4.To provide an opportunity for students to read more widely and critically and to do so independently.

Outline Of Syllabus

Discussions of topics will vary from book to book, but will begin and end with sessions dealing with what the book says and does, and summing up. In between, the seminars will address some combination of: historiography, methodology, theoretical approach(es), concepts (conceived or developed in the book in question), connections/relevance/usefulness to World History, and opportunities for comparison with other examples from different periods of world regions, or with other historical works. The module is intended to have something of a synoptic character, so at all points students are encouraged to draw comparative or related examples from all the modules they have studied to date, as well as from other sources of information (the media, literature, etc).

Teaching Methods

Teaching Activities
Category Activity Number Length Student Hours Comment
Guided Independent StudyAssessment preparation and completion501:0050:00Assessment preparation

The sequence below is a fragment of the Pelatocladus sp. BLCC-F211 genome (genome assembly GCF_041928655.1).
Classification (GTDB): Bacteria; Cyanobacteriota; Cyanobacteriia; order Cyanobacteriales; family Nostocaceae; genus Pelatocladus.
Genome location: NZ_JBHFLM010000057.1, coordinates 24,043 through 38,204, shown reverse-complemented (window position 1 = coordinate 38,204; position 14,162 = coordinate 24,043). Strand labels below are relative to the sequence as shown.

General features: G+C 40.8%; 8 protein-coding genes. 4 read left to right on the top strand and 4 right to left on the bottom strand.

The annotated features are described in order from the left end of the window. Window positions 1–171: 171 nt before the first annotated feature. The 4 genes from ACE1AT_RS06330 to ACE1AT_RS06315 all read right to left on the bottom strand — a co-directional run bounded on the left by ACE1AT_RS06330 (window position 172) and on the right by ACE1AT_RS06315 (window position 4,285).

Guided Independent StudyDirected research and reading601:0060:00Required and recommended reading for seminars
Scheduled Learning And Teaching ActivitiesSmall group teaching103:0030:00Seminars; students remain with same member of staff through the semester
Scheduled Learning And Teaching ActivitiesDrop-in/surgery31:003:00Support for assessments
Guided Independent StudyIndependent study571:0057:00Wider reading
Teaching Rationale And Relationship

Directed and structured research and reading activities are designed to help students prepare effectively for the small group teaching, and to develop their own responses to and ideas about the book under examination. Seminar leaders will also develop structured non-synchronous online activities to support student learning as appropriate to the topic and the week; these may include (but aren't limited to) message boards, quizzes, group work, student presentations, and lecture materials. The ideas and readings will then be presented and discussed in small group teaching, encouraging independent learning, discussion, and debate, while also guiding students on how to approach historiography in a critical and analytical way.